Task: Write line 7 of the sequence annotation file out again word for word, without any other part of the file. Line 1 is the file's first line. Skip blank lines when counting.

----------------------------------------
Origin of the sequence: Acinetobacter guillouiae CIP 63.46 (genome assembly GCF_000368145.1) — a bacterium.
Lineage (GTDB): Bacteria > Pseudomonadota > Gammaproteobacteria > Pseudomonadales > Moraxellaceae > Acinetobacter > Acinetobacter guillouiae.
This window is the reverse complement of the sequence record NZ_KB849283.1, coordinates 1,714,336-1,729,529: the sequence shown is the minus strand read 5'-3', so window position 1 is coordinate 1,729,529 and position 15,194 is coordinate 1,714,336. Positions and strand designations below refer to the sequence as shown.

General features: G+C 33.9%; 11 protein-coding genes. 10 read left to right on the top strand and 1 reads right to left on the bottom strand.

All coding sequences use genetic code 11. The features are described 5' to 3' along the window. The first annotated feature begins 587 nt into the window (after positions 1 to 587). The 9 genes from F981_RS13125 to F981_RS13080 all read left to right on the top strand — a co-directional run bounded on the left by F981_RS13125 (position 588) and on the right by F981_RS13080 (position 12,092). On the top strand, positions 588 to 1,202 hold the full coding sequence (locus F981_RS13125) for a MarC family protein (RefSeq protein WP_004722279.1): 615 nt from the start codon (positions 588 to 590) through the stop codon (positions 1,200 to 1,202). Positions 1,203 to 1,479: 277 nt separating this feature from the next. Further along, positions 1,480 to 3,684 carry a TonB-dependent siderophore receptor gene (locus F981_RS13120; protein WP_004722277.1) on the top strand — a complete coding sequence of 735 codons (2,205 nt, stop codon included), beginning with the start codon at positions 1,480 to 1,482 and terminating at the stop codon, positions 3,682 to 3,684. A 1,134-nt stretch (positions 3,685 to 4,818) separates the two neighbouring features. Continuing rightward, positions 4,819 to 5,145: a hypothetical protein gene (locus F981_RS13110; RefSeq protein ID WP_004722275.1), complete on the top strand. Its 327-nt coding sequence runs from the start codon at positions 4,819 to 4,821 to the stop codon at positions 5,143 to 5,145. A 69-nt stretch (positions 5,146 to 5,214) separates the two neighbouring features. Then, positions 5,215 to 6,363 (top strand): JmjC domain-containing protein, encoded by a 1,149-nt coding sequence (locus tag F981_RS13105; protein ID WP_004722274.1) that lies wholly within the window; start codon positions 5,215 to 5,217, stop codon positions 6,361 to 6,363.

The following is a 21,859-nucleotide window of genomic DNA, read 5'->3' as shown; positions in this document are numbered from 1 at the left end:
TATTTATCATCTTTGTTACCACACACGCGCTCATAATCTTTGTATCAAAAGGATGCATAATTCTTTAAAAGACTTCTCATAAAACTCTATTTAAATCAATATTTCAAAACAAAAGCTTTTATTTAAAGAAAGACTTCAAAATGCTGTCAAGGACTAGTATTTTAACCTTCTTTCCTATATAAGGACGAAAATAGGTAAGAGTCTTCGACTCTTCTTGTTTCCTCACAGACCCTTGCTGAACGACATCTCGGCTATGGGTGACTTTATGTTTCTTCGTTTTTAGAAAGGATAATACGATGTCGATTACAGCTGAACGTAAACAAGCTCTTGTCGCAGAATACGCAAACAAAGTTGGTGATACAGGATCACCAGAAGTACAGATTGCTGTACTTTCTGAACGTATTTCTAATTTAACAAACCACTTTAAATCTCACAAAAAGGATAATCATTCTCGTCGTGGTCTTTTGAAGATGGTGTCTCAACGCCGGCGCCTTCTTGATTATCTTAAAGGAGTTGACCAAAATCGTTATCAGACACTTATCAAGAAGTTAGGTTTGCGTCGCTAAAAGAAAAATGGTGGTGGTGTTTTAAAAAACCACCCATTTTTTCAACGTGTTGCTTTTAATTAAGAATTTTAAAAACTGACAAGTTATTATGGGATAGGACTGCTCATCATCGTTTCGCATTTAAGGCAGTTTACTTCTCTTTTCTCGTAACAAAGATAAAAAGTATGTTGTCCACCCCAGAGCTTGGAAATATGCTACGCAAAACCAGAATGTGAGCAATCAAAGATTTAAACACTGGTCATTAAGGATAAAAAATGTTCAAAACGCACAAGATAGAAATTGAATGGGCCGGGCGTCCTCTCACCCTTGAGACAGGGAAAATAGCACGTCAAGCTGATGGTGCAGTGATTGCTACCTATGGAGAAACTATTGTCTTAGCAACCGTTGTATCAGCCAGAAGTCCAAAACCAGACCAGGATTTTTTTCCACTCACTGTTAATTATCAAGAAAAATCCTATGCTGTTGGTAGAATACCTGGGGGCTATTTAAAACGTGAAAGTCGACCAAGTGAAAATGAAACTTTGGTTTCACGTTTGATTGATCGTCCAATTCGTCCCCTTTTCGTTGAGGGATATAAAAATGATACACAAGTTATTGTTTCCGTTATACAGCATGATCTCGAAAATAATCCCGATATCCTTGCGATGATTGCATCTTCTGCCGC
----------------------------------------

TATTTATCATCTTTGTTACCACACACGCGCTCATAATCTTTGTATCAAAAGGATGCATAATTCTTTAAAAGACTTCTCATAAAACTCTATTTAAATCAATATTTCAAAACAAAAGCTTTTATTTAAAGAAAGACTTCAAAATGCTGTCAAGGACTAGTATTTTAACCTTCTTTCCTATATAAGGACGAAAATAGGTAAGAGTCTTCGACTCTTCTTGTTTCCTCACAGACCCTTGCTGAACGACATCTCGGCTATGGGTGACTTTATGTTTCTTCGTTTTTAGAAAGGATAATACGATGTCGATTACAGCTGAACGTAAACAAGCTCTTGTCGCAGAATACGCAAACAAAGTTGGTGATACAGGATCACCAGAAGTACAGATTGCTGTACTTTCTGAACGTATTTCTAATTTAACAAACCACTTTAAATCTCACAAAAAGGATAATCATTCTCGTCGTGGTCTTTTGAAGATGGTGTCTCAACGCCGGCGCCTTCTTGATTATCTTAAAGGAGTTGACCAAAATCGTTATCAGACACTTATCAAGAAGTTAGGTTTGCGTCGCTAAAAGAAAAATGGTGGTGGTGTTTTAAAAAACCACCCATTTTTTCAACGTGTTGCTTTTAATTAAGAATTTTAAAAACTGACAAGTTATTATGGGATAGGACTGCTCATCATCGTTTCGCATTTAAGGCAGTTTACTTCTCTTTTCTCGTAACAAAGATAAAAAGTATGTTGTCCACCCCAGAGCTTGGAAATATGCTACGCAAAACCAGAATGTGAGCAATCAAAGATTTAAACACTGGTCATTAAGGATAAAAAATGTTCAAAACGCACAAGATAGAAATTGAATGGGCCGGGCGTCCTCTCACCCTTGAGACAGGGAAAATAGCACGTCAAGCTGATGGTGCAGTGATTGCTACCTATGGAGAAACTATTGTCTTAGCAACCGTTGTATCAGCCAGAAGTCCAAAACCAGACCAGGATTTTTTTCCACTCACTGTTAATTATCAAGAAAAATCCTATGCTGTTGGTAGAATACCTGGGGGCTATTTAAAACGTGAAAGTCGACCAAGTGAAAATGAAACTTTGGTTTCACGTTTGATTGATCGTCCAATTCGTCCCCTTTTCGTTGAGGGATATAAAAATGATACACAAGTTATTGTTTCCGTTATACAGCATGATCTCGAAAATAATCCCGATATCCTTGCGATGATTGCATCTTCTGCCGC